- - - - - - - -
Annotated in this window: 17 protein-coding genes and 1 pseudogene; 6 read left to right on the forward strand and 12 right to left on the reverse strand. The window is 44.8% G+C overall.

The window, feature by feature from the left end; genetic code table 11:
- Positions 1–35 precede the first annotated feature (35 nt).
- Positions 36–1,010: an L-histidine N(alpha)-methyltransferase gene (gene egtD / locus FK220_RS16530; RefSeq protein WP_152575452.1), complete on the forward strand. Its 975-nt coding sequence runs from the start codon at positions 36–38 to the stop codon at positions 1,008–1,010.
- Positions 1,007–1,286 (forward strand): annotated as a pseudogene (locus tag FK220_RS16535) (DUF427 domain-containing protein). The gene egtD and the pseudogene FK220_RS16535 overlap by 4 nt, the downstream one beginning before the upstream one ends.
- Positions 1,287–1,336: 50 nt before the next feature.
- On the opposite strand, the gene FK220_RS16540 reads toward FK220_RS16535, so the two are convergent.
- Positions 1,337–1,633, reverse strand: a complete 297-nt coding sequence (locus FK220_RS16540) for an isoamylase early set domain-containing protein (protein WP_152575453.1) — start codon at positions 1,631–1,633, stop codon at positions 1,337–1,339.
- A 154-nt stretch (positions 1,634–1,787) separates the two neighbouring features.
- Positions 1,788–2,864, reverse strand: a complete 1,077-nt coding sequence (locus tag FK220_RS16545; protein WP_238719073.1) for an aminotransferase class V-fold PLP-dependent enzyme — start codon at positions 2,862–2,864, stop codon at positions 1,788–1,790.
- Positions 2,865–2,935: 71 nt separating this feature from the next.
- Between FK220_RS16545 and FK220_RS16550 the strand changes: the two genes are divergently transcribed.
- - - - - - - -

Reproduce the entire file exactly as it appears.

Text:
Annotated in this window: 17 protein-coding genes and 1 pseudogene; 6 read left to right on the forward strand and 12 right to left on the reverse strand. The window is 44.8% G+C overall.

The window, feature by feature from the left end; genetic code table 11:
- Positions 1–35 precede the first annotated feature (35 nt).
- Positions 36–1,010: an L-histidine N(alpha)-methyltransferase gene (gene egtD / locus FK220_RS16530; RefSeq protein WP_152575452.1), complete on the forward strand. Its 975-nt coding sequence runs from the start codon at positions 36–38 to the stop codon at positions 1,008–1,010.
- Positions 1,007–1,286 (forward strand): annotated as a pseudogene (locus tag FK220_RS16535) (DUF427 domain-containing protein). The gene egtD and the pseudogene FK220_RS16535 overlap by 4 nt, the downstream one beginning before the upstream one ends.
- Positions 1,287–1,336: 50 nt before the next feature.
- On the opposite strand, the gene FK220_RS16540 reads toward FK220_RS16535, so the two are convergent.
- Positions 1,337–1,633, reverse strand: a complete 297-nt coding sequence (locus FK220_RS16540) for an isoamylase early set domain-containing protein (protein WP_152575453.1) — start codon at positions 1,631–1,633, stop codon at positions 1,337–1,339.
- A 154-nt stretch (positions 1,634–1,787) separates the two neighbouring features.
- Positions 1,788–2,864, reverse strand: a complete 1,077-nt coding sequence (locus tag FK220_RS16545; protein WP_238719073.1) for an aminotransferase class V-fold PLP-dependent enzyme — start codon at positions 2,862–2,864, stop codon at positions 1,788–1,790.
- Positions 2,865–2,935: 71 nt separating this feature from the next.
- Between FK220_RS16545 and FK220_RS16550 the strand changes: the two genes are divergently transcribed.